Mack Avenue Records
By Ric Bang
Buy CD: Conversations with Christian
Bassist Christian McBride is almost too young to be the icon he has become. Still in his 30s, he began to play electric bass at age 9, then switched to the acoustic model two years later. He had plenty of family support; his father and a great-uncle both played the instrument. While in high school, where studied classical music and became exposed to jazz, Christian received a partial scholarship to New York’s Juilliard school. But within two weeks, he joined Bobby Watson’s band; after finishing his first year of studies, McBride left school to tour with trumpeter Ray Hargrove.
As McBride put it, he “chose experience with as many musicians as possible, rather than school.”
He achieved that goal; it’s difficult to find an artist or band he hasn’t worked with, whether in jazz, classical or pop, as an instrumentalist or supporting a vocalist. And his discography is huge, with more than 300 albums to date.
McBride isn’t merely a musician. He composes and arranges; is an educator, producer and administrator; a curator; and a major spokesperson for the arts. Oh, yes; he’s also a multi-award winner.
Conversations with Christian presents McBride in a duet role with a baker’s dozen of his “closest musical friends and cohorts.” They include singers (Angelique Kidjo, Sting, Dede Bridgewater), pianists (George Duke, Chick Corea, Eddie Palmieri, Billy Taylor, Hank Jones), violinist Regina Carter, trumpeter Roy Hargrove, guitarist Russell Malone, tenor saxophonist Ron Blake and actress Gina Gershon.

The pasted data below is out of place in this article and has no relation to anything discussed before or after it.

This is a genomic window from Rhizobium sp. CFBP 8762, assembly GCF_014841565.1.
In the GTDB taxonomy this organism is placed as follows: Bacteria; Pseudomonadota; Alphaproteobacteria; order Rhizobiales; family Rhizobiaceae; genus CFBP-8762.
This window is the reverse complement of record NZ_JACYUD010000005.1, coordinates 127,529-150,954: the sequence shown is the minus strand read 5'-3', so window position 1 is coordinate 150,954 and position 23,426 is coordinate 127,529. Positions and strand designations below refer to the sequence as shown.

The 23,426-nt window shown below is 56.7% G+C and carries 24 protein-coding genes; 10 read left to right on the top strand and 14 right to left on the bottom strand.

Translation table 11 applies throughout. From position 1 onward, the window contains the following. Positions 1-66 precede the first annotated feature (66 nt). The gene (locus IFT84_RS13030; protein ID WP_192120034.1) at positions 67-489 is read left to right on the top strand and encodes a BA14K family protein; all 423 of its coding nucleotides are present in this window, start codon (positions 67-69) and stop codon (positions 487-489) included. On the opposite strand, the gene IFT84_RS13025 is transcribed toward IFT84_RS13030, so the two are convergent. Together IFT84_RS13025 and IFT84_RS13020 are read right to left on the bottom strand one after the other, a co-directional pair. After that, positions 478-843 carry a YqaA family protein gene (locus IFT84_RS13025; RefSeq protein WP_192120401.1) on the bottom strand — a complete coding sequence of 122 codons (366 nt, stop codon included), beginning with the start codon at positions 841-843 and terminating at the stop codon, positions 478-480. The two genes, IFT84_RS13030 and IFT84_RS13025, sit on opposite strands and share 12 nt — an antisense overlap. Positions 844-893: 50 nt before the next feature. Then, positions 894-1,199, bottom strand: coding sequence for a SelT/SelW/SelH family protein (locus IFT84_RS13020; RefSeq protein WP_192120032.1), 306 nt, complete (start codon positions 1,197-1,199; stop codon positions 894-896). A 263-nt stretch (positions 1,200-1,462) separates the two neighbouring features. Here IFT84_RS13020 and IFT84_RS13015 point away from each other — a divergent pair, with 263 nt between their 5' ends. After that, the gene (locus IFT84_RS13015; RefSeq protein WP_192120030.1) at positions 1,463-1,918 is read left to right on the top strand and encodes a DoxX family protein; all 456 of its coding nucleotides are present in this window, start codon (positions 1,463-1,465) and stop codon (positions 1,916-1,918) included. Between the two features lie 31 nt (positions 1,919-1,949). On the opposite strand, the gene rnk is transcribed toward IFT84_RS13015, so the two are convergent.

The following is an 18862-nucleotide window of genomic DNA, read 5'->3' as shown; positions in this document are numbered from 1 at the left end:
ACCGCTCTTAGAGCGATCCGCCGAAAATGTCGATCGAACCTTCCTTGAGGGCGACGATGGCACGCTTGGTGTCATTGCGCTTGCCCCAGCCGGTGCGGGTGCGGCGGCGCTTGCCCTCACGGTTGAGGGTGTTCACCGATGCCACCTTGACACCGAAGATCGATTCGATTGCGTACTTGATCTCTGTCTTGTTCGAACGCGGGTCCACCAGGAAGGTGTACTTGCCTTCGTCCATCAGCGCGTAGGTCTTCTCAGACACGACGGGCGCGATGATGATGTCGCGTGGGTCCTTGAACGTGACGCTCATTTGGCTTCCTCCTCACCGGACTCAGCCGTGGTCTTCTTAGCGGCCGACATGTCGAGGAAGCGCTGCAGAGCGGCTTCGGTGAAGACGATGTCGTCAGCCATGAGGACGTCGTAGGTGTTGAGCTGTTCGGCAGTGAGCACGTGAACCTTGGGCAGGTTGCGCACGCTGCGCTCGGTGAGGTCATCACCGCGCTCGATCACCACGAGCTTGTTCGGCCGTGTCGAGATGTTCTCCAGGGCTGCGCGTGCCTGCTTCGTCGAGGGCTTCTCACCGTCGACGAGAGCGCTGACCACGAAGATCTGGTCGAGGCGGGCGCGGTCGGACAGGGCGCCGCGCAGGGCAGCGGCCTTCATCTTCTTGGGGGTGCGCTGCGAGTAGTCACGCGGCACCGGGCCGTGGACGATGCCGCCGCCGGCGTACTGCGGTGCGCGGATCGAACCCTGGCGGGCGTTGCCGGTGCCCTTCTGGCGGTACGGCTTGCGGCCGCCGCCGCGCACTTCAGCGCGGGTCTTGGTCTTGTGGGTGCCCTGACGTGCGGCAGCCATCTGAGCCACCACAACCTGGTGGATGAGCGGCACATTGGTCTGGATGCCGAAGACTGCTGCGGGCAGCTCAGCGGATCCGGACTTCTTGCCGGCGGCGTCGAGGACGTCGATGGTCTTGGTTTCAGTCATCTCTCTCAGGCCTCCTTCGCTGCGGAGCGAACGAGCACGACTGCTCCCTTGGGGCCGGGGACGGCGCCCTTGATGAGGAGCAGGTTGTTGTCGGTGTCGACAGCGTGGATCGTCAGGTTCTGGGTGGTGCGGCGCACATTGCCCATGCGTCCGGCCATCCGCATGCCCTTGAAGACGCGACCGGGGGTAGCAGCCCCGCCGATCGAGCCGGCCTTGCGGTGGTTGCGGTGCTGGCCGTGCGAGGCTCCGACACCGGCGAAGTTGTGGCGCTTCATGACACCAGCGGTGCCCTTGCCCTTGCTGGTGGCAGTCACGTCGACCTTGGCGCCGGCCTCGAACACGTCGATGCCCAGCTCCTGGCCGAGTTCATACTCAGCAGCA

The usual duet setting involves either a pianist or guitarist in a primary role as an instrumentalist or accompanist. I’ve never encountered an acoustic bassist who takes that lead responsibility ... well, meet Christian McBride. There he is, in the spotlight, for all to see and hear. And he doesn’t merely lay down and maintain a beat; his solo work is magnificent.
Four bars into “Afirika,” this album’s opening track, we know we’re witnessing an absolute master musician. He’s joined on this cut by Kidjo, the Grammy Award-winning vocalist dubbed by Time Magazine as “Africa’s prime diva.” When the track concludes, it’s obvious that, together, they own the song. It’ll never again be done that beautifully by anyone else.
Each selection in this album had that same impact on me. Carter’s violin is supported by both bowed and plucked bass, in pure classical and lightly swinging modes; Sting has never swung like this before; and so it goes, with each duo. Every guest artist performs brilliantly, but McBride clearly is key to each track’s overall excellence.
What a marvelous album!